Innovative schools challenge the boundaries – in time, space, and also in curricula and learning processes – that tradition seems to impose on schools today. They often have different approaches to the learning process and especially how its pedagogical core is organised.
What happened in school today?” is a question that many parents across the world ask their children when they get home. Many parents also attend school meetings in order to understand how their child’s learning is developing.
Career decisions are wrought in complexities. Many students start by looking at their interests, selecting a career in line with their personal affinities or aspirations.
Tertiary qualifications have become the entrance ticket for modern societies. Never before have those with advanced qualifications had the life chances they enjoy today, and never before have those who struggled to acquire a good education paid the price they pay today.
Moving from the world of school to the world of work is one of the most dramatic changes in the lives of young people. And for many youngsters this transition does not go smoothly.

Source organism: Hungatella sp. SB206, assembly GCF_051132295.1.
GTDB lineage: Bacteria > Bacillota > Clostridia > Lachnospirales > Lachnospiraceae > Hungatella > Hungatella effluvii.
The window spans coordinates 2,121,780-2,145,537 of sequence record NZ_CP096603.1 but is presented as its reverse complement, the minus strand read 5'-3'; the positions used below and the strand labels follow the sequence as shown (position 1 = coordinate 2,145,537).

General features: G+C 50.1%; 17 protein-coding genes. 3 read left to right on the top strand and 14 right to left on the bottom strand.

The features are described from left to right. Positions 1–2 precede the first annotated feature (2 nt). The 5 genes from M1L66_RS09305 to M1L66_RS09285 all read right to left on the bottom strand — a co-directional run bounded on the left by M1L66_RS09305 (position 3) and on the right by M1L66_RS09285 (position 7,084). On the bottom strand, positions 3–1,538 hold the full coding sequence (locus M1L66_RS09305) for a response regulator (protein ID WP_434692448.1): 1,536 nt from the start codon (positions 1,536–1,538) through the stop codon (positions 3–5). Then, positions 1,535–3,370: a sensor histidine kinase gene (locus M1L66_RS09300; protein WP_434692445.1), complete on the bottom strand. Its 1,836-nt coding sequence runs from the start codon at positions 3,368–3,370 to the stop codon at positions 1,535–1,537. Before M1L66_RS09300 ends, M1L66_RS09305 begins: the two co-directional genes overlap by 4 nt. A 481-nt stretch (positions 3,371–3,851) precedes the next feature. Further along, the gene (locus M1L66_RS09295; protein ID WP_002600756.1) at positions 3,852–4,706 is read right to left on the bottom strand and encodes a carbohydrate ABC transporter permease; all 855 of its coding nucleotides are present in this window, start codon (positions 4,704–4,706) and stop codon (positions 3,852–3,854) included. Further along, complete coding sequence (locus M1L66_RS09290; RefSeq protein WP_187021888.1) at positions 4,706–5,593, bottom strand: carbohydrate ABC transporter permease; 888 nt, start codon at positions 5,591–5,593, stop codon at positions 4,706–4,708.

Increasing the educational attainment of young adults has been the focus of much effort over recent decades. But we all know that having children spend more time in school does not guarantee that every student will learn.
The challenge that youth are facing, first and foremost, is skills for employability. It is a fundamental issue. What we have realised in education is that going to school has not necessarily translated into quality learning.
Indigenous peoples are the first inhabitants of their lands, but are often poorly served by the education systems in their countries. Why? Is it necessary to wait until issues such as poverty or appropriate legal recognition for Indigenous peoples are resolved?
Costa Rica is recognised across Latin America as a leader in education. The country was among the first in the region to enrol all children in primary school and combat adult illiteracy.
Interview with Matthew D’Ancona, political columnist for the Guardian and the New York Times